• By inserting the barrel of an arruginated male key in the hole of an unstable female lock, obtaining a purchase on the bow of the key and turning its wards from right to left, withdrawing a bolt from its staple, pulling inward spasmodically an obsolescent unhinged door and revealing an aperture for free egress and free ingress.
    James Joyce  --  Ulysses
  • And if there’s no ingress or egress—no valve through which may be vented the various pressures that accrue naturally in a closed temporal system—"
    Ransom Riggs  --  Miss Peregrine’s Home for Peculiar Children
  • "You will see," he said, "that I have shifted the question from the mode of egress to that of ingress.
    Edgar Allan Poe  --  The Murders in the Rue Morgue
  • …intended to execute): the blue and white checker inlaid majolicatopped table had been placed opposite the door in the place vacated by the prune plush sofa: the walnut sideboard (a projecting angle of which had momentarily arrested his ingress) had been moved from its position beside the door to a more advantageous but more perilous position in front of the door: two chairs had been moved from right and left of the ingleside to the position originally occupied by the blue and…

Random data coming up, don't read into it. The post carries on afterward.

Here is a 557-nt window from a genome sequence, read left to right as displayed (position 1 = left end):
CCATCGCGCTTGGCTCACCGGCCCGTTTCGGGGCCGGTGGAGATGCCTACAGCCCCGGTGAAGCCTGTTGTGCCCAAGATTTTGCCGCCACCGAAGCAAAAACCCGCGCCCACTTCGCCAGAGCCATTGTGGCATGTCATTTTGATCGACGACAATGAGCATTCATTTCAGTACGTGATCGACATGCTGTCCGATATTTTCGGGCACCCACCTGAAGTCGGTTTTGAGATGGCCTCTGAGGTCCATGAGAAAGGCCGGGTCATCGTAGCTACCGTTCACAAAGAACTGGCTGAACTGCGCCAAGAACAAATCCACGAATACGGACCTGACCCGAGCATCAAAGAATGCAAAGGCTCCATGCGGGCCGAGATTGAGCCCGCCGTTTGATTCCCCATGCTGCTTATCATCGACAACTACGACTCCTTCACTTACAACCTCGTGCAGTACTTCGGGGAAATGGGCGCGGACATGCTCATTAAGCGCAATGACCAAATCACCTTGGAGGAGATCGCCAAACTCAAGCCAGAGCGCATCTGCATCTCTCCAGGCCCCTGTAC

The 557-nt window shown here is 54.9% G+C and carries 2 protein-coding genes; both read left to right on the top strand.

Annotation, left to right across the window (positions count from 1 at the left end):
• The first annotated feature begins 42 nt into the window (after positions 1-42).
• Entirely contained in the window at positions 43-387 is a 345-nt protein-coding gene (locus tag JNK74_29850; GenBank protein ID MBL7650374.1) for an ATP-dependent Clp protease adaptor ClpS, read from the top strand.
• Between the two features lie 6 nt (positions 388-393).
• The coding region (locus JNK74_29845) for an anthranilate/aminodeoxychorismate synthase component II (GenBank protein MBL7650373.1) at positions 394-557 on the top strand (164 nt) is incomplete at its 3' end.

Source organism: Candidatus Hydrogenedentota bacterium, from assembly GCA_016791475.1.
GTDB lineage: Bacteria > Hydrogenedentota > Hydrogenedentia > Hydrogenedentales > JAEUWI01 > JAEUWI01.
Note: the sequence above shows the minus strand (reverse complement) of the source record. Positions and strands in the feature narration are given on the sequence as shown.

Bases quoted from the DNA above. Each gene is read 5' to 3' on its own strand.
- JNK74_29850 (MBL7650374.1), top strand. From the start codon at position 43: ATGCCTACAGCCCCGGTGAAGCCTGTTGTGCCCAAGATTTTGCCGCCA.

James Joyce  --  Ulysses
  • He walked all round the building, seeking in vain for some other means of ingress.
    Oppenheim, E. Phillips  --  The Vanished Messenger
  • A small door, close to the lodge of the concierge, gave ingress and egress to the servants and masters when they were on foot.
    Dumas, Alexandre  --  The Count of Monte Cristo
  • I could find no means of ingress.
    Stoker, Bram  --  Dracula
  • The waters of the great deep have ingress and egress to the soul.
    Emerson, Ralph Waldo  --  Essays, First Series
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Associated words [difficulty]:   ingress [8] , egress [5]
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Most commonly used in these subjects:   Law, Architecture, Engineering